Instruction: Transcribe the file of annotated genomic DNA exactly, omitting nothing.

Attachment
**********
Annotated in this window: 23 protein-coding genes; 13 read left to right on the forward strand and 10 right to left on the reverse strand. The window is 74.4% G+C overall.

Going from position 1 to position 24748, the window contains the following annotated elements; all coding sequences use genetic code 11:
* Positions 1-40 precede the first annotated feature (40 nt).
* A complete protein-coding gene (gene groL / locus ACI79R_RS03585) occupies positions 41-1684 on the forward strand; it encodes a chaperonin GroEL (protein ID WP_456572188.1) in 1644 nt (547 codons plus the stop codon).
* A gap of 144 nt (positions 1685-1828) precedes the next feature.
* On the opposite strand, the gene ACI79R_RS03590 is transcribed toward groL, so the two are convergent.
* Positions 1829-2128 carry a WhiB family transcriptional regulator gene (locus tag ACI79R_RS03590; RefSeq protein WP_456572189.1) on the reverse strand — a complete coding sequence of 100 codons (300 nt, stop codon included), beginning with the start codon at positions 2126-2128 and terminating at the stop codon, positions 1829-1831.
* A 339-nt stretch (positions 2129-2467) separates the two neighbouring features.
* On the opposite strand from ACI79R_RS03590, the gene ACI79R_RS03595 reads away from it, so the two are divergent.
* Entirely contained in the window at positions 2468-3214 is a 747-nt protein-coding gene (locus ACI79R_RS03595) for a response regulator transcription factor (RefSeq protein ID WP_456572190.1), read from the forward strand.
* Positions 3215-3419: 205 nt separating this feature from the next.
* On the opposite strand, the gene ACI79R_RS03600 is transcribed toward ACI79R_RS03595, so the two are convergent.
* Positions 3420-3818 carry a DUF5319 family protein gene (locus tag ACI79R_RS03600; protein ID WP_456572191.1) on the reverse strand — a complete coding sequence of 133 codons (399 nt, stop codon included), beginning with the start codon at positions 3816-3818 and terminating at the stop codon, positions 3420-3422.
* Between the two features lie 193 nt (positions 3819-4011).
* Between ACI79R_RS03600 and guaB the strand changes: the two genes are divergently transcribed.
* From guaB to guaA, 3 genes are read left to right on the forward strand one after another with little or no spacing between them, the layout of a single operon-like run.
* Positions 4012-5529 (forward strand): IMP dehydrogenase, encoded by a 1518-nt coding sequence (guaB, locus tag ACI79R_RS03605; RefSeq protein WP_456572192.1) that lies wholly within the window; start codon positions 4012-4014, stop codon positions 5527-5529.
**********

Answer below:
Annotated in this window: 23 protein-coding genes; 13 read left to right on the forward strand and 10 right to left on the reverse strand. The window is 74.4% G+C overall.

Going from position 1 to position 24748, the window contains the following annotated elements; all coding sequences use genetic code 11:
* Positions 1-40 precede the first annotated feature (40 nt).
* A complete protein-coding gene (gene groL / locus ACI79R_RS03585) occupies positions 41-1684 on the forward strand; it encodes a chaperonin GroEL (protein ID WP_456572188.1) in 1644 nt (547 codons plus the stop codon).
* A gap of 144 nt (positions 1685-1828) precedes the next feature.
* On the opposite strand, the gene ACI79R_RS03590 is transcribed toward groL, so the two are convergent.
* Positions 1829-2128 carry a WhiB family transcriptional regulator gene (locus tag ACI79R_RS03590; RefSeq protein WP_456572189.1) on the reverse strand — a complete coding sequence of 100 codons (300 nt, stop codon included), beginning with the start codon at positions 2126-2128 and terminating at the stop codon, positions 1829-1831.
* A 339-nt stretch (positions 2129-2467) separates the two neighbouring features.
* On the opposite strand from ACI79R_RS03590, the gene ACI79R_RS03595 reads away from it, so the two are divergent.
* Entirely contained in the window at positions 2468-3214 is a 747-nt protein-coding gene (locus ACI79R_RS03595) for a response regulator transcription factor (RefSeq protein ID WP_456572190.1), read from the forward strand.
* Positions 3215-3419: 205 nt separating this feature from the next.
* On the opposite strand, the gene ACI79R_RS03600 is transcribed toward ACI79R_RS03595, so the two are convergent.
* Positions 3420-3818 carry a DUF5319 family protein gene (locus tag ACI79R_RS03600; protein ID WP_456572191.1) on the reverse strand — a complete coding sequence of 133 codons (399 nt, stop codon included), beginning with the start codon at positions 3816-3818 and terminating at the stop codon, positions 3420-3422.
* Between the two features lie 193 nt (positions 3819-4011).
* Between ACI79R_RS03600 and guaB the strand changes: the two genes are divergently transcribed.
* From guaB to guaA, 3 genes are read left to right on the forward strand one after another with little or no spacing between them, the layout of a single operon-like run.
* Positions 4012-5529 (forward strand): IMP dehydrogenase, encoded by a 1518-nt coding sequence (guaB, locus tag ACI79R_RS03605; RefSeq protein WP_456572192.1) that lies wholly within the window; start codon positions 4012-4014, stop codon positions 5527-5529.